Every marketing professional knows that once brand identity starts to sink in, there’s no going back. When a major brand tries to reinvent itself, consumers are quick to shoot down the changes. Do you remember when Pepsi updated its logo to match a more modern feel? It was bold, but not stupid. Stupid would be trying to reinvent itself by changing the color of their brand identity. That almost never happens, as you can see in Hongkiat’s blog post about the evolution of major brand logos over the years. So with the idea of logos in mind, a company must always incorporate color branding across platforms, and that includes websites.
The color of your brand reflects the psychology of its product
Before anything, you have to be sure that your company is choosing the right color. In the case of an already established brand, if the execs had chosen the colors arbitrarily, then they’re either stuck with that color or they risk a dip in sales—or worse, failure.
There have been excellent studies that show how we as perceptive humans are inadvertently affected by certain colors. We’ll make clear the main points:
- Choosing your brand’s color depends on the context both in market and culture
- Women and men have different taste in color, but everyone loves blue
- Genders also tend to differ in their preferences for tint and vibrancy
- The effect of color varies from person to person
- We can however say that people tend to associate color with the personality of a brand
Have you ever thought what it would be like if a recognizable brand used the colors of its competitor instead? This article we linked to swept across the internet because it asks just that. The takeaway from all this is that color matters. No one can say for sure if red really does represent passion, or that green is peaceful. Still, some designers find comfort in accepted assumptions. But all we can say for sure is that deciding on a color is not a decision to take lightly.
Designing a website with a relevant color scheme
Now that we’ve established the importance of color, how the heck should a web designer use it? Every designer has learned about the importance of color across company material. In the digital economy it’s more crucial than ever. The brand’s identifiable color has to appear on the website, newsletters, company advertisements, stationary, social media pages, promotional material and of course on company T-shirts for family days.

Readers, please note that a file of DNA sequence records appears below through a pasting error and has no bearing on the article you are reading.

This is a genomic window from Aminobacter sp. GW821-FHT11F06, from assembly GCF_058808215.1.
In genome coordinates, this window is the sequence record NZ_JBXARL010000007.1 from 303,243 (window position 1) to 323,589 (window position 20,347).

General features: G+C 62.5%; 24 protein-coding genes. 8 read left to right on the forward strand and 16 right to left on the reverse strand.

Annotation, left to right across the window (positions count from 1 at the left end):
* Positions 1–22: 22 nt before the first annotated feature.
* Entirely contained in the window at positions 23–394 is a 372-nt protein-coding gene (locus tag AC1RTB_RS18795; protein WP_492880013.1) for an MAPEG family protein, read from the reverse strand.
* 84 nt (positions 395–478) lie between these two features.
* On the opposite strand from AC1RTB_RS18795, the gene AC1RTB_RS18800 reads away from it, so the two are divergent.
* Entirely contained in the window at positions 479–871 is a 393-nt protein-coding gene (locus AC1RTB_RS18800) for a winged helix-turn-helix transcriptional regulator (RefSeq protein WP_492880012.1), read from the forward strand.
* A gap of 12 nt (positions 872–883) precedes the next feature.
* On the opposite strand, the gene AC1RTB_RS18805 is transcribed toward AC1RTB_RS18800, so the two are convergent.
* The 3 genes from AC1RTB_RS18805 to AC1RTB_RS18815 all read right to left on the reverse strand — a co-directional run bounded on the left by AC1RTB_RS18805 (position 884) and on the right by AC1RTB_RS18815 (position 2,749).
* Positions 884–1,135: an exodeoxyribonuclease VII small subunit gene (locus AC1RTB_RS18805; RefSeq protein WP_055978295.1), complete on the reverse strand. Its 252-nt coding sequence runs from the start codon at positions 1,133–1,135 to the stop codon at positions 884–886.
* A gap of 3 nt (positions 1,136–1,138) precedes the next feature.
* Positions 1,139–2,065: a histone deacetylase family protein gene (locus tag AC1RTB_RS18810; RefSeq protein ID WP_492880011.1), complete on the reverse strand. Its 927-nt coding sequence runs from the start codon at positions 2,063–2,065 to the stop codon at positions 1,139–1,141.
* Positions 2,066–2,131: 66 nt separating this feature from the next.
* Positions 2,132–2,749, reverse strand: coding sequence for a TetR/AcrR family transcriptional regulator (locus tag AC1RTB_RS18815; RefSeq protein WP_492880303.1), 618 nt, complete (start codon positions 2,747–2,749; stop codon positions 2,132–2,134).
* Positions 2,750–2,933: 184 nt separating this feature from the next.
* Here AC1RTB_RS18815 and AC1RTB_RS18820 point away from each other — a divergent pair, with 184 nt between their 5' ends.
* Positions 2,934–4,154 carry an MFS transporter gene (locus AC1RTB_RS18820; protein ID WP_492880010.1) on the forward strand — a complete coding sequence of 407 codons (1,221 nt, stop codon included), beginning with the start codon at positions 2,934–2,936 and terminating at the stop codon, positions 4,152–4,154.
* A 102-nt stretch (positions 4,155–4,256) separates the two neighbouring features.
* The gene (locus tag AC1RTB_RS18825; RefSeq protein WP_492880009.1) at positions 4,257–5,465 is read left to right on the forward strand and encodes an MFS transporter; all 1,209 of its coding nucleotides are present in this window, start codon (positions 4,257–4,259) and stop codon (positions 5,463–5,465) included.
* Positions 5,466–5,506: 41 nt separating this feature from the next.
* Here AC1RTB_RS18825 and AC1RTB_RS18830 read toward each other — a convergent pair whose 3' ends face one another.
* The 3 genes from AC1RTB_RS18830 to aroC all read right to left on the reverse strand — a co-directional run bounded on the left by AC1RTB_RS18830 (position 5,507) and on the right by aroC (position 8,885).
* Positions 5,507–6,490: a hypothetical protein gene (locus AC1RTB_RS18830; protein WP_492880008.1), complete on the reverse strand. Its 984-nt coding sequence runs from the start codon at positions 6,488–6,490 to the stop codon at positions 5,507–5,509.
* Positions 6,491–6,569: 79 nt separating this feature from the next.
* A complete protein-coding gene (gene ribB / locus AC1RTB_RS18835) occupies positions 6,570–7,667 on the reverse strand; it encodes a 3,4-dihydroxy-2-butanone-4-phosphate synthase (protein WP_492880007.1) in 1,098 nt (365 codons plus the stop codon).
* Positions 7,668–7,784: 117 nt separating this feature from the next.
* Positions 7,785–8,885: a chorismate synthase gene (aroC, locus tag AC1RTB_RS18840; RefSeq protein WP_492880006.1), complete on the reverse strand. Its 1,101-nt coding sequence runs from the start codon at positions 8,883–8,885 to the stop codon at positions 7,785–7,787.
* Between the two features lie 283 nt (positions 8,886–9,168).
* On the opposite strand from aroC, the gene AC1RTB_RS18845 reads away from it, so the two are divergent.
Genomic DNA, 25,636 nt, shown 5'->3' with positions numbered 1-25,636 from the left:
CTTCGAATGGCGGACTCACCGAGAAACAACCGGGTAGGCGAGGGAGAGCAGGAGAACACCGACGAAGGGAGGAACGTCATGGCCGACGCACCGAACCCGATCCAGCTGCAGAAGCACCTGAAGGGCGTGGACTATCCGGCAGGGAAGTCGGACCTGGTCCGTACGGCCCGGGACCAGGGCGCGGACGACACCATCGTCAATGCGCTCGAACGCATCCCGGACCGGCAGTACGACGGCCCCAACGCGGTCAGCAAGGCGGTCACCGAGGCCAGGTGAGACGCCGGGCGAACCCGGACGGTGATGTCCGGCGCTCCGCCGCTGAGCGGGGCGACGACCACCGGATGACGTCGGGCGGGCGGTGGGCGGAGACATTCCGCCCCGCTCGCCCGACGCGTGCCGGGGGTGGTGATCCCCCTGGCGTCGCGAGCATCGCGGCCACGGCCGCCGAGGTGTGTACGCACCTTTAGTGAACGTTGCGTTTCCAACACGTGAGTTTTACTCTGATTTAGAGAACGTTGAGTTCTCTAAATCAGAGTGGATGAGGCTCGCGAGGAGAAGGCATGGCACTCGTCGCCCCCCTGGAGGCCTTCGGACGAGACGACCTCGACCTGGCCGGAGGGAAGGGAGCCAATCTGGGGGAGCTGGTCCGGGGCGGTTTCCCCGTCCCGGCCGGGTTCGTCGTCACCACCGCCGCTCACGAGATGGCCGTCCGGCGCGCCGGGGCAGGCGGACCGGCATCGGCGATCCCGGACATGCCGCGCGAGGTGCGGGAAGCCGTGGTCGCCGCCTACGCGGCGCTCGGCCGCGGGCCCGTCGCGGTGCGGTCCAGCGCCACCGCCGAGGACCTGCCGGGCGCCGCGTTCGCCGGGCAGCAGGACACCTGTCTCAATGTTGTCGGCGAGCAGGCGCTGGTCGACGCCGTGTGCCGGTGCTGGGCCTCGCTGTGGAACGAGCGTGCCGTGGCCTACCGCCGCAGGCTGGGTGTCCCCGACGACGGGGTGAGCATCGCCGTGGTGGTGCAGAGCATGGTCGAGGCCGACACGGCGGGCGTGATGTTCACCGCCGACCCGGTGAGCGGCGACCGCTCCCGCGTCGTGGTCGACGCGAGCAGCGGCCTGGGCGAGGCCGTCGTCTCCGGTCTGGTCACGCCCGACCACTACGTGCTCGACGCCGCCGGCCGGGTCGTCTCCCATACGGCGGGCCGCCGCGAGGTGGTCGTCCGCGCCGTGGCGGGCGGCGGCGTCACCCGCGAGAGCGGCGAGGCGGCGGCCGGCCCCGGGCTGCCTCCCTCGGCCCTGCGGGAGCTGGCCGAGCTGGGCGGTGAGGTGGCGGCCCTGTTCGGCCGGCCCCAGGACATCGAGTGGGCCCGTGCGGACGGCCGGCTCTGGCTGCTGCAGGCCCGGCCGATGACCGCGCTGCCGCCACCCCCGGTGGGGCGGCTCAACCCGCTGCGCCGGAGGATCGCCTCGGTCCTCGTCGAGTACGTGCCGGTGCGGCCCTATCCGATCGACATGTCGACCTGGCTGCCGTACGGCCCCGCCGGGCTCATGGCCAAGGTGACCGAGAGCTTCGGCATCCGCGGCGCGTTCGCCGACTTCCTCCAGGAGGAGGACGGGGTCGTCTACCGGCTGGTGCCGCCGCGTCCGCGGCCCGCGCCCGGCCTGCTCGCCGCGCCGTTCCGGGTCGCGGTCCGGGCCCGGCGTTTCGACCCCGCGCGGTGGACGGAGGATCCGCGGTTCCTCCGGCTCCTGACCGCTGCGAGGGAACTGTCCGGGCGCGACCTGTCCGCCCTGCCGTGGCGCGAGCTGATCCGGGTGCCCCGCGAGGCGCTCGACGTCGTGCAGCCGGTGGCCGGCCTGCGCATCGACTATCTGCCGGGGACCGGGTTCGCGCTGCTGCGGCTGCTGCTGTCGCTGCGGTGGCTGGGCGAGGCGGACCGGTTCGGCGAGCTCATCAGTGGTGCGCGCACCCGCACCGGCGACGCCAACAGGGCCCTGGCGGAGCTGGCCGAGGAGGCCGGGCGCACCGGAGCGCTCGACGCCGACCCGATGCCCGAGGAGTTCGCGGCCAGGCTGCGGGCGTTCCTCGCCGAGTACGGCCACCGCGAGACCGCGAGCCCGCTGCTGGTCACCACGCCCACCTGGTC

When it comes to web design, color branding takes on a whole new characteristic. Not only does the colorful logo need to appear, but it needs to function alongside a theme of other colors. Sometimes these can be high-contrast, and sometimes they can be analogous. But on a website that requires visitor conversions for increased sales, your website color scheme serves as a tutorial for how to take action.
For example, say your color scheme is green, but you only use analogous colors, meaning that link text and menu bars are varying shades of the same green. The eye won’t understand automatically where to click in order to buy, because it can’t recognize any obvious accents. Getting visitors to click that call to action is going to be a lot harder than if you had a triadic setup where the button was a stand-alone hue. Accented elements that still correlate with the base and background colors of a website have the potential to increase conversion by 50% or more. This stuff really matters.
How many colors should a website have?
At the same time, web designers shouldn’t abuse their options. It’s important to decide on a color scheme that includes 3 or 4 colors for different elements of a page, but not more. This is where tools like Color Spire come in handy to experiment with color schemes, or use Check My Colours to test the contrast ratio, brightness difference, and color difference of the scheme.
In some situations, different parts of the same website might benefit from unique color schemes. A news website that has sections dedicated to news, sports, and weather might use unique color schemes for each section, or perhaps they could differ only by accent color (preserving the base and background colors across the domain).
As marketers we may be inadvertently increasing the associations made between color and product—it’d be interesting to see a study of how the internet and commercialization of the public sphere is affecting our conceptions of color—but that’s beyond the scope of today’s blog post. We hope this article has given you some insight into a topic that is often overlooked. And as always, if you have something to contribute, please do.